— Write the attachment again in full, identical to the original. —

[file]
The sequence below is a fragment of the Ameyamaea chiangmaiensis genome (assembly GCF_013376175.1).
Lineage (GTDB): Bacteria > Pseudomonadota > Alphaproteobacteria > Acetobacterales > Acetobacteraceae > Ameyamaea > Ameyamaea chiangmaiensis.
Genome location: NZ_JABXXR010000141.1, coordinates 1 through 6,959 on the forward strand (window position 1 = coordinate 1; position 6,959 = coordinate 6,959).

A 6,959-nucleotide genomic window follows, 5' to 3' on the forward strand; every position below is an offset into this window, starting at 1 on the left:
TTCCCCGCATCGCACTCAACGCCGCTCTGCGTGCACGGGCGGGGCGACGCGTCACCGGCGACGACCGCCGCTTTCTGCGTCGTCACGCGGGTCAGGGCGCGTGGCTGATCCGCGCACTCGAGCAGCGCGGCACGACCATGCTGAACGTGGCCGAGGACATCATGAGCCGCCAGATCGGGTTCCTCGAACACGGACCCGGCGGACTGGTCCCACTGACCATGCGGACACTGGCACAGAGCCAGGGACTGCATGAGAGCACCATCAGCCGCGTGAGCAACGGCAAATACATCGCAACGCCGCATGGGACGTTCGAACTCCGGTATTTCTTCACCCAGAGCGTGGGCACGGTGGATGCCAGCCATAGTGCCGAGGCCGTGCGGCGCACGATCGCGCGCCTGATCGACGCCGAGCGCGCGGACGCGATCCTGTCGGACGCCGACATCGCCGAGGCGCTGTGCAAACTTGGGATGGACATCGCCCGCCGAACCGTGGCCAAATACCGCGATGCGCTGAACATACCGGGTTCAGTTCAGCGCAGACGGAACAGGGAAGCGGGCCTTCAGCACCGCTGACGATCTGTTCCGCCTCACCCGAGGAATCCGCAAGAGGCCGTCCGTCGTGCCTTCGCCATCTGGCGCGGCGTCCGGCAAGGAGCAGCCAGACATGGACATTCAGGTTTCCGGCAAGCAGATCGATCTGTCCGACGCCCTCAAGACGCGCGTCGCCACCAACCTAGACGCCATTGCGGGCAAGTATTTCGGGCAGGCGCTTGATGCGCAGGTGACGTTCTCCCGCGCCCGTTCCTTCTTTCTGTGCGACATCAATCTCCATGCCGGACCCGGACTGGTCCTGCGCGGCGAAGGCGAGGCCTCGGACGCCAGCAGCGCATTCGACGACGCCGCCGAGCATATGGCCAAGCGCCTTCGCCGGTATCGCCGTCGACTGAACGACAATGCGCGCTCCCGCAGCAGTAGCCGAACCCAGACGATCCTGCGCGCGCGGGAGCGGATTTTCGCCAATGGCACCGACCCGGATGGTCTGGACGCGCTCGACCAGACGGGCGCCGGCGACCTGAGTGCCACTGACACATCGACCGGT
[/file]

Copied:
The sequence below is a fragment of the Ameyamaea chiangmaiensis genome (assembly GCF_013376175.1).
Lineage (GTDB): Bacteria > Pseudomonadota > Alphaproteobacteria > Acetobacterales > Acetobacteraceae > Ameyamaea > Ameyamaea chiangmaiensis.
Genome location: NZ_JABXXR010000141.1, coordinates 1 through 6,959 on the forward strand (window position 1 = coordinate 1; position 6,959 = coordinate 6,959).

A 6,959-nucleotide genomic window follows, 5' to 3' on the forward strand; every position below is an offset into this window, starting at 1 on the left:
TTCCCCGCATCGCACTCAACGCCGCTCTGCGTGCACGGGCGGGGCGACGCGTCACCGGCGACGACCGCCGCTTTCTGCGTCGTCACGCGGGTCAGGGCGCGTGGCTGATCCGCGCACTCGAGCAGCGCGGCACGACCATGCTGAACGTGGCCGAGGACATCATGAGCCGCCAGATCGGGTTCCTCGAACACGGACCCGGCGGACTGGTCCCACTGACCATGCGGACACTGGCACAGAGCCAGGGACTGCATGAGAGCACCATCAGCCGCGTGAGCAACGGCAAATACATCGCAACGCCGCATGGGACGTTCGAACTCCGGTATTTCTTCACCCAGAGCGTGGGCACGGTGGATGCCAGCCATAGTGCCGAGGCCGTGCGGCGCACGATCGCGCGCCTGATCGACGCCGAGCGCGCGGACGCGATCCTGTCGGACGCCGACATCGCCGAGGCGCTGTGCAAACTTGGGATGGACATCGCCCGCCGAACCGTGGCCAAATACCGCGATGCGCTGAACATACCGGGTTCAGTTCAGCGCAGACGGAACAGGGAAGCGGGCCTTCAGCACCGCTGACGATCTGTTCCGCCTCACCCGAGGAATCCGCAAGAGGCCGTCCGTCGTGCCTTCGCCATCTGGCGCGGCGTCCGGCAAGGAGCAGCCAGACATGGACATTCAGGTTTCCGGCAAGCAGATCGATCTGTCCGACGCCCTCAAGACGCGCGTCGCCACCAACCTAGACGCCATTGCGGGCAAGTATTTCGGGCAGGCGCTTGATGCGCAGGTGACGTTCTCCCGCGCCCGTTCCTTCTTTCTGTGCGACATCAATCTCCATGCCGGACCCGGACTGGTCCTGCGCGGCGAAGGCGAGGCCTCGGACGCCAGCAGCGCATTCGACGACGCCGCCGAGCATATGGCCAAGCGCCTTCGCCGGTATCGCCGTCGACTGAACGACAATGCGCGCTCCCGCAGCAGTAGCCGAACCCAGACGATCCTGCGCGCGCGGGAGCGGATTTTCGCCAATGGCACCGACCCGGATGGTCTGGACGCGCTCGACCAGACGGGCGCCGGCGACCTGAGTGCCACTGACACATCGACCGGT